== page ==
At last, economists are catching up with the awful turn in the opioid crisis. A new working paper by Timothy Moore of Purdue University, William Olney of Williams College and Benjamin Hansen of the University of Oregon offers a novel way of examining the spread of fentanyl. Rather than trying to account for demand for opioids, the focus of most research, they look squarely at the supply side of the equation, finding a strong correlation between aggregate import levels and opioid use. In states that import more than the national median, overdose deaths are roughly 40% higher. Put another way, 10% more imports per resident are associated with an 8.1% increase in fentanyl deaths from 2017 to 2020.

This is not because of some kind of trade-induced economic malaise. Many big importing states are wealthy, such as New Jersey and Maryland. Rather, the essential point is that these states bring in more stuff from abroad, and fentanyl is often part of the mix. It may ultimately travel around America, but much of it remains, and kills, in the states where it first arrived. None of the previous hypotheses—deaths of despair, competition from China or opioid marketing—have an impact on the relationship between trade flows and fentanyl deaths.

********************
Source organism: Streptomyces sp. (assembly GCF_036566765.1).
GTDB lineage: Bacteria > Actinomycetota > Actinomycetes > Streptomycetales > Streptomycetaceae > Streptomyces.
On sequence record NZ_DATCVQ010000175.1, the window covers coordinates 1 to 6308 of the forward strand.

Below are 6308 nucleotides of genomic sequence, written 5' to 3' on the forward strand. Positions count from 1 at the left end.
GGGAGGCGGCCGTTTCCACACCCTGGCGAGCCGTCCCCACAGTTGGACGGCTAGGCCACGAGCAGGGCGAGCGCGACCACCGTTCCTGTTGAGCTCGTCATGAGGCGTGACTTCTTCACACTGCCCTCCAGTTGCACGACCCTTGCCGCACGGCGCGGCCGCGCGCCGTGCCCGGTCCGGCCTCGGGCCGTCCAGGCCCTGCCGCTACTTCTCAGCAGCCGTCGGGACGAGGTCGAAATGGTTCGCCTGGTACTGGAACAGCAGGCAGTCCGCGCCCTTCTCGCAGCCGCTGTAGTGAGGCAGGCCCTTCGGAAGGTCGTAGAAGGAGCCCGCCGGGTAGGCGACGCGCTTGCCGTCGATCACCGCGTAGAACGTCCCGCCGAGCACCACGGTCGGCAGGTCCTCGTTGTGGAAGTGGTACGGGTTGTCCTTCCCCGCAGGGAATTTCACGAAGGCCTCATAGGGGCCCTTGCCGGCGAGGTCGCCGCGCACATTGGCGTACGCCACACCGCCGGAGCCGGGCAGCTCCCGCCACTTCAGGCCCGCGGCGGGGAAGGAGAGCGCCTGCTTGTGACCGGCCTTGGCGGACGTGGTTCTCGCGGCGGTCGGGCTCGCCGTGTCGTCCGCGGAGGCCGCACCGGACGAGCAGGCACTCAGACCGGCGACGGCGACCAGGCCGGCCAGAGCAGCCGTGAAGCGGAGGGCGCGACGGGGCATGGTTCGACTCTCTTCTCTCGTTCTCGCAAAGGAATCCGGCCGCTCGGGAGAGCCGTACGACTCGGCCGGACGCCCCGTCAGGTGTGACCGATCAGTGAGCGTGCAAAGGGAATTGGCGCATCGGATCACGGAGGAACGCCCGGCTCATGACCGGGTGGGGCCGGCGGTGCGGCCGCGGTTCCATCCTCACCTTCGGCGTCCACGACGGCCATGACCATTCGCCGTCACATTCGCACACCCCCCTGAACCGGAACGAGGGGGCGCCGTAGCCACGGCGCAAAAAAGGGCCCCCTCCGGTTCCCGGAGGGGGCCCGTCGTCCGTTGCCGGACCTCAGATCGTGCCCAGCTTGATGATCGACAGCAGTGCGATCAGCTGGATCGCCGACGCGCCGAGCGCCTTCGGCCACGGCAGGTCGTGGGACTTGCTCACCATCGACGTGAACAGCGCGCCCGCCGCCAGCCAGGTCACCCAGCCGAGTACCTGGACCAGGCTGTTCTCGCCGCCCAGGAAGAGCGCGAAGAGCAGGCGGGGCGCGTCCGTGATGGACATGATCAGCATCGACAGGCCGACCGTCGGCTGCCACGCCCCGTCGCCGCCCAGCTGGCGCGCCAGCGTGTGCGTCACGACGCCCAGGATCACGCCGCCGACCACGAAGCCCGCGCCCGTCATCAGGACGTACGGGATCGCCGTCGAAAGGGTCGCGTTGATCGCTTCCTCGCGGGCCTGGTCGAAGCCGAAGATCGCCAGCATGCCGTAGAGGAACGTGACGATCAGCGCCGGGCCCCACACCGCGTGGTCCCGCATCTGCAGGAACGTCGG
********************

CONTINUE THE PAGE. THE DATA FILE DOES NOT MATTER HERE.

Policy responses often centre on the roles of China as a producer of fentanyl-related chemicals and Mexican drug gangs as distributors. America’s drug enforcers are especially active on its southern border; its diplomats want China to crack down on makers of synthetic opioid feedstocks. But Mr Moore and his colleagues conclude that more trade with pretty much anywhere is associated with fentanyl deaths. The probable explanation is that gangs are nimble and shift their smuggling routes.

Slow it down

This makes intuitive sense. Fentanyl’s danger stems from its potency: it is up to 50 times stronger than heroin. Criminals can sneak in tiny volumes, with devastating effects. And drug users can get one hell of a high for next to nothing: a single $5 pill contains a lethal dose. In business terms the overall picture is that of a classic positive supply shock—of a most negative product.

The forensic accounting of fentanyl’s spread by Mr Moore and his colleagues is important. It suggests that targeting China and Mexico risks a game of whack-a-mole. Any country at any given moment may be the trouble spot, so it is better to spread out enforcement resources more evenly. It also shows that legal trade is probably the main conduit for fentanyl smuggling, meaning that more sophisticated screening operations at all ports of entry would be wise. Last, it reveals that despite all the attention paid to the disadvantaged and the despairing, the core problem is at once simpler and more depressing: fentanyl is just too easy to get.

Read more from Free exchange, our column on economics:
Why economists are at war over inequality (Nov 30th)
How to save China’s economy (Nov 23rd)
The false promise of green jobs (Oct 14th)